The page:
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PFF resources | Index of films screened by the PFF

Directed by | Ursula Biemann

Genre documentary  |  Length: 40mins  |  Year of production: 2008

This fascinating, highly stylised film essay explores the logic of the refugee camp as a form of extraterritoriality ruled by International Law. Over some 60 years, millions of Palestinians have created a civil life within the restricted space of the camp: a space designed as an interim solution. Biemann turns to the state of these societies to query a cluster of ideas (legal, symbolic, urban, mythological, historical) surrounding the idea of �the camp� in philosophy and jurisprudence. Engaging innovatively with the thought of Giorgio Agamben, Walter Benjamin, Hannah Arendt, and others, her piece shows the "exceptional" life compelling Palestinians to configure a distinctive, perhaps prescient, model of society and political identity that transcends (of necessity) the parameters of traditional nation states.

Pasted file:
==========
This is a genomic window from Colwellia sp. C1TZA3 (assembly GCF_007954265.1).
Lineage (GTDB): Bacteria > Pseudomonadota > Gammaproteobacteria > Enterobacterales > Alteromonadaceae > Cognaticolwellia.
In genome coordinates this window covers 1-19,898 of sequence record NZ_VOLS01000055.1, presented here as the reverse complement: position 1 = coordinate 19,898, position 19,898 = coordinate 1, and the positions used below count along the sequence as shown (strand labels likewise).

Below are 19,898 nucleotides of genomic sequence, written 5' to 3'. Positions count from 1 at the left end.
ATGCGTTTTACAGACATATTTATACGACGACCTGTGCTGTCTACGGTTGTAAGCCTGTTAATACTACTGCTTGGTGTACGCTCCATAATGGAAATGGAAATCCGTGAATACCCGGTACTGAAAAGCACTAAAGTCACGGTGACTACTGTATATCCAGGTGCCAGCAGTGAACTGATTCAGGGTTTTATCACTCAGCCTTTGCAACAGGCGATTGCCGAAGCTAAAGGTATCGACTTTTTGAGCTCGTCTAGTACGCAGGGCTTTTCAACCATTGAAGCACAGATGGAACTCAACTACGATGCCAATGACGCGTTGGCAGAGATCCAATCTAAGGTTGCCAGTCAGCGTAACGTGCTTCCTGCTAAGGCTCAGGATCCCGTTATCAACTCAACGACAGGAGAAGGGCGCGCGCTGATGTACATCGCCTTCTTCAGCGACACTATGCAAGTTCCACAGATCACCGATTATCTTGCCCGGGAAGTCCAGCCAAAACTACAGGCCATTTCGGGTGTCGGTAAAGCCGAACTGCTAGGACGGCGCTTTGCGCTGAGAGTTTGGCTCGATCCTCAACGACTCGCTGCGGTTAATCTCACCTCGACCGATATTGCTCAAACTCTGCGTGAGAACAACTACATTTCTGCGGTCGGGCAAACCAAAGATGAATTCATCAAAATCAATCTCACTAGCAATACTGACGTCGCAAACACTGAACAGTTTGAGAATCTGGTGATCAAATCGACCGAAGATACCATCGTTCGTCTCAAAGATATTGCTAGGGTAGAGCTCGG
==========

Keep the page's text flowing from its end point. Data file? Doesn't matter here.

Biemann's film combines eye opening interviews with found and documentary footage to convey a conceptual as well as an aesthetic sense of the �conditions of exception� that describe this postnational mode of being.